Barman, Ag. C.J.
1. The husband-plaintiff is the appellant herein from a decision of the District Judge of Balangir-Kalahandi by which he dismissed the plaintiff's application against his wife under Section 9 of the Hindu Marriage Act for restitution of conjugal rights. There are is many as 6 defendants in the suit, namely, defendant No. 1, the wife of the plaintiff, defendant No. 2, the adoptive father of defendant No. 1; defdts-3 and 5, the natural parents of defendant No. 1; defdt. No. 4, the brother of defendant No. 3; defendant No. 6, the wife of Ganda Patra, defdt. No. 3. The husband's suit was contested by the wife on, among other grounds, alleged impotency of the plff-husband.
2. The facts briefly stated are these: The marriage took place in 1944; it is said that it was a child marriage in that plaintiff-husband was only 9 years while the wife, defendant No. 1 was only 3/4 years at the time of marriage. In 1956 there was nuptial ceremony (second marriage), four years before the suit was filed. In the month of September 1958, the wife went to her father's house. On August 22, 1959 the husband sent registered notice Ext. 1 to his wife and her father, defendant No. 2 requesting him (father-in-law) to send back his (plaintiff's) wife and requesting his wife to come back within seven days from the dale of receipt of the letter. The wife-defendant-1 in her reply (Ext. 2) dated September 24, 1959 made allegations of inhuman treatment on her by the plaintiff-husband as stated therein. In the said reply, there is no allegation of impotency of the husband. Thereafter the husband sent another notice (Ext. 2) to the wife on October 2, 1959 in which he still offered that he would himself go and bring her (wife) back to his house. Yet, the wife did not return to the husband.
3. Thereupon, on April 21, 1960, the plaintiff husband filed the suit for a direction on the wife defdt. No. 1 to return to the plff. husband's house and allow him free exercise of his conjugal rights; further that defendant-2 (wife's father) may be directed to send back defendant No. 1 to the plaintiff husband and not to detain her in his house; that defendants 3 to 6 may be restrained from detaining defendant No. 1 in their house, so that she will not be prevented from returning to the plaintiff's house; and for other incidental reliefs including costs. The suit was contested by the wife, defendant No. 1. The defence of the wife was pruelty, desertion and impotenoy of the husband,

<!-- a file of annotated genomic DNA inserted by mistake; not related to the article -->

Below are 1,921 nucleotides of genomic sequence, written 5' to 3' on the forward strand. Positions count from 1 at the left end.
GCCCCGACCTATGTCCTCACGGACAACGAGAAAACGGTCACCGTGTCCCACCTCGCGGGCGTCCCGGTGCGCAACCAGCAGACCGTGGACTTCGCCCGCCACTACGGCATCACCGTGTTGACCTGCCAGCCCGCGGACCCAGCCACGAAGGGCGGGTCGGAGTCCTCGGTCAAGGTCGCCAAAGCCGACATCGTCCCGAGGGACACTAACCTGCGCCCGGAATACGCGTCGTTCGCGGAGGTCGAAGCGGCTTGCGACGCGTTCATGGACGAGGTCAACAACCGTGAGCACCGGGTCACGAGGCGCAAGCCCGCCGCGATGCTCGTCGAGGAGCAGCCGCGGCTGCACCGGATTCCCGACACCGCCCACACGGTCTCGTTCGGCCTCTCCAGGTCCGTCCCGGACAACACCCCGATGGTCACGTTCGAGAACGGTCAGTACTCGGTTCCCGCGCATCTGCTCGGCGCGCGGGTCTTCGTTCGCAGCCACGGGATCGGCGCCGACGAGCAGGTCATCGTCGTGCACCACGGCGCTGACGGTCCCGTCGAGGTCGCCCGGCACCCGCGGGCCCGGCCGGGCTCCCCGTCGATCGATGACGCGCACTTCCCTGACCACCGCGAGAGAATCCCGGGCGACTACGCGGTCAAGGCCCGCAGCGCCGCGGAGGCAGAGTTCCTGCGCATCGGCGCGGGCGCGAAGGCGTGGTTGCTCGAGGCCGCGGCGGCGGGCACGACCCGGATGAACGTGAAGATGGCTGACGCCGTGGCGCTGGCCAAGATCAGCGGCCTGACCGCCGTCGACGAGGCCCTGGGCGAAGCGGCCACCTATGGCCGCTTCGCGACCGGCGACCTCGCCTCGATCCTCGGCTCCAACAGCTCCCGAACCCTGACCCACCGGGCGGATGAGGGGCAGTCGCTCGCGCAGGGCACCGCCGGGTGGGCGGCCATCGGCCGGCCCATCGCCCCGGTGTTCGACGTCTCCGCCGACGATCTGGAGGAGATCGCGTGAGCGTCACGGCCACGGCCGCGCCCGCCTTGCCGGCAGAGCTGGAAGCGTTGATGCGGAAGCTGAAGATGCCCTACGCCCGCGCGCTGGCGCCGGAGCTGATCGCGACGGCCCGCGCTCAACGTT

4. The trial court dismissed the plaintiff-husband's suit on the finding that the husband was cruel in that he ill-treated and assaulted the wife causing reasonable apprehension in the mind of the wife defdt-no. 1 that it would be harmful and injurious for her to live with the plff.; the trial court also found that the plaintiff was impotent at the time of marriage of his wife defdt-1 and still continues to be so. As regards desertion, the trial Court held that the defendants failed to prove that the wife was descried by the plaintiff for more than two years as alleged.
5. Section 9 of the Hindu Marriage Act provides that the Court may pass a decree for restitution of conjugal rights if the husband or the wife without any reasonable cause withdraws from the society of the other. The wife in the present case admits to have left her husband's house, but pleaded that her husband was impotent and incapable of performing sexual act and also accused him of cruelty. That these arc good grounds for refusing to pass a decree in favour of the appellant cannot be doubted in view of the provisions of Section 9(2) of the said Act.
6. The trial Court on evidence accepted both the pleas of the wife and dismissed the suit. On the point of impotency the evidence of the wife also gets sonic corroboration from the report of the doctor which reveals that the husband had a small penis and the erection was negligible. Mr. Patnaik, learned counsel for the appellant mainly contended that the doctor should have been examined in the Court and made available for cross-examination. It is admitted by the appellant that he was examined by the doctor in the presence of counsel for both sides. Though opportunities were given to the parties no effort was made by the appellant to summon the doctor as a witness. That being so, the request of the learned counsel to remand the case for examination of the doctor cannot be allowed.
In any event, the doctor's report though itself appears not to be much decisive, lends some support to the story of the wife that the appellant was incapable of performing sexual intercourse with her. That apart the wife also alleged that she was assaulted by the appellant when she made allegations against the sorcerer who came to cure the husband of his impotency, but attempted to outrage her modesty.
Apart from impotency, cruelty is itself a good ground for refusing restitution. On an analysis of evidence the trial court accepted the version of the wife. We see no reason to differ from him.
In the result, the order of the trial Court is upheld and the appeal dismissed.
The parties are to bear their own costs throughout.
7. I agree.